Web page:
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Learning To Rejoice

Learning To Rejoice

Jan 14, 2018

Passage: Zephaniah 3:14-17

Preacher: Michael McGlynn

Series: Advent 2017

Category: Advent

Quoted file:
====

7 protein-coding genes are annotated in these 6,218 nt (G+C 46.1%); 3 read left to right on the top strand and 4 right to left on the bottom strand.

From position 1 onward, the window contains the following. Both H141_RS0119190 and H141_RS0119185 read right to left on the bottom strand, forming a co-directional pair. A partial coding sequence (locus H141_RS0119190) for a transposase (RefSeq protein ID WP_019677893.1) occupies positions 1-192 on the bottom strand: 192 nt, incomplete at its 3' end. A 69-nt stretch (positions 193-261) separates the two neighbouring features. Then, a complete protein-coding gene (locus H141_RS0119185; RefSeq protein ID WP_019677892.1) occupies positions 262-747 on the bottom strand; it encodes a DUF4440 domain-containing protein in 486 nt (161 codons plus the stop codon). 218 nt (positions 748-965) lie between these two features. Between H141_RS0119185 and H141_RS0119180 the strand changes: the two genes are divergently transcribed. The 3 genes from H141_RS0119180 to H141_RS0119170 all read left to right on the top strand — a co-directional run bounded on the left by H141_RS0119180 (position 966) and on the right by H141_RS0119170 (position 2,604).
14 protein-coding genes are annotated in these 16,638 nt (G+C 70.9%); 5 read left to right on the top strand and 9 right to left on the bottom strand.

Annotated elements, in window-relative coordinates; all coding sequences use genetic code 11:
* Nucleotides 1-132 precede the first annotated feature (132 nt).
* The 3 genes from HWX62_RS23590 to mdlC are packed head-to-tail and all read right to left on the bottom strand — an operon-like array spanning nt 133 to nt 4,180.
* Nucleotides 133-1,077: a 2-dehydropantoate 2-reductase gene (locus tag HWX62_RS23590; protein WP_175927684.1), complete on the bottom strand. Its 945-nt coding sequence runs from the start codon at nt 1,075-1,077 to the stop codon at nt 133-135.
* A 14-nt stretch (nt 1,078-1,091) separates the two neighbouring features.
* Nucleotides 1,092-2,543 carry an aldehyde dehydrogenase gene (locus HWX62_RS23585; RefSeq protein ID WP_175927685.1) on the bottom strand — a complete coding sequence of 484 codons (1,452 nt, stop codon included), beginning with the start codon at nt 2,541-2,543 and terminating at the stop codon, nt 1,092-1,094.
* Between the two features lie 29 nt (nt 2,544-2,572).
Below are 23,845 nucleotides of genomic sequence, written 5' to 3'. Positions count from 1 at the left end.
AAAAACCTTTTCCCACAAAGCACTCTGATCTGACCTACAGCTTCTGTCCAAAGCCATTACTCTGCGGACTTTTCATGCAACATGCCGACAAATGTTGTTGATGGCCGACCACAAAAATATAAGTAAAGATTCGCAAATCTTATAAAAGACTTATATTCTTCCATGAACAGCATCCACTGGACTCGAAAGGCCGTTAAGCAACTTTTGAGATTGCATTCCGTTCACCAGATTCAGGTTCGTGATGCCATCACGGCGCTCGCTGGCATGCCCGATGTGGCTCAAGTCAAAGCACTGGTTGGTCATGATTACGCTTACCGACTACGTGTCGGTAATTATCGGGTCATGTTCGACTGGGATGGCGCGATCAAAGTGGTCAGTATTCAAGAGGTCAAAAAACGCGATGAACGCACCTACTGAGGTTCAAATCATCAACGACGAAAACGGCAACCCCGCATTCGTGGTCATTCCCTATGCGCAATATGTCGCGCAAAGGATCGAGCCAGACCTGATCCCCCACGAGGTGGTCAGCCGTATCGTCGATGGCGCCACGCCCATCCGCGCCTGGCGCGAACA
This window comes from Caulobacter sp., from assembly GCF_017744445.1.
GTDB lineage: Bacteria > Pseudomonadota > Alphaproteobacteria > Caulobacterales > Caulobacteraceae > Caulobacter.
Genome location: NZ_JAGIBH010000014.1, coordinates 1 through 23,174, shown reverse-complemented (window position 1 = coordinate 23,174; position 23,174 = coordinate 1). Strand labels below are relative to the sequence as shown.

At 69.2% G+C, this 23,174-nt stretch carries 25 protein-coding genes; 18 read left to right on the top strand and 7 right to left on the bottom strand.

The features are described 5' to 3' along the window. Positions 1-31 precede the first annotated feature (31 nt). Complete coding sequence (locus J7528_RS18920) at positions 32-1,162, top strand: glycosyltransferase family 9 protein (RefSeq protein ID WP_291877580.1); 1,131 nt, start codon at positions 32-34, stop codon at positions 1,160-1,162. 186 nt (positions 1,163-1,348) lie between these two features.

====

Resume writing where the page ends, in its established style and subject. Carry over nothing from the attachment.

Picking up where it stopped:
Imagine a remove with a circle of chairs. The people sitting in the are nervous and fidgety. Finally one of them speaks. Hi, my name is Mike. ("Hi Mike") I am a theater guy. (audible gasps) I am not just a theater guy. I’m a musical theater guy. ("No." "It can’t be") I love musical theater and I haven’t seen a show in 4 weeks. I’m not just a musical theater guy. I think life would be better is it was lived as a musical! I envision a world where people waking up would go over to their bedroom window and open up the curtains. While looking out the window at the new day they would burst into…”Oh what a beautiful morning, Oh, what a beautiful day…” (from Oklahoma) But I’m a Christian and I know there are rules against not only theatre but happiness in general. That’s why I joined this group, so I get help with my addiction to singing, dancing, and joy so I can be a better Christian. I really want in my heart of hearts to be as sour faced and serious as I can be. I am here today to renounce joy, gladness, rejoicing, happiness and anything that might remotely resemble enjoyment in my life as a believer; to be as grumpy as possible in this life and the next. Whoa! Please someone stand up and stop me. Is everyone ok? Now some of what I said was true. I will leave it to you to guess what. Typically in Advent when we are lighting the candles one of them is to symbolize Joy. So I was compelled to examine joy as my sermon text was the angel’s statement, “I bring you good news of great joy.” As I was studying, I discovered that the Greek language, like the people, was more stoic and less emotional. Hence, there are 3 basic words for joy or rejoicing with a couple of others tossed in and Luke uses them all. Speaking of Greek, Thespis (6th century BC Greece) according to tradition, was the first person ever to appear on stage as an actor playing a character in a play (instead of speaking as himself). In other sources, he is said to have introduced the first principal actor in addition to the chorus. These plays were called tragedy. Actors from then on were referred to as Thespians. The Hebrew language on the other hand, has a bunch of words. There are 13 root words and 27 separate words for joy or joyful participation. As I was studying them the same verse popped up again and again as an example of something special in the scriptures. In two verses in the same book and the same chapter right next to each other, there are 8 separate words for joy or its expression. When the same or similar words are piled up or repeated we are supposed to take notice. It’s important and we should pay attention. These verses are our text this morning WARNING: Today, you may catch a glimpse of a God you don’t recognize. A God you might have never met. A God that will break many of the rules you have been taught by well-meaning religious people.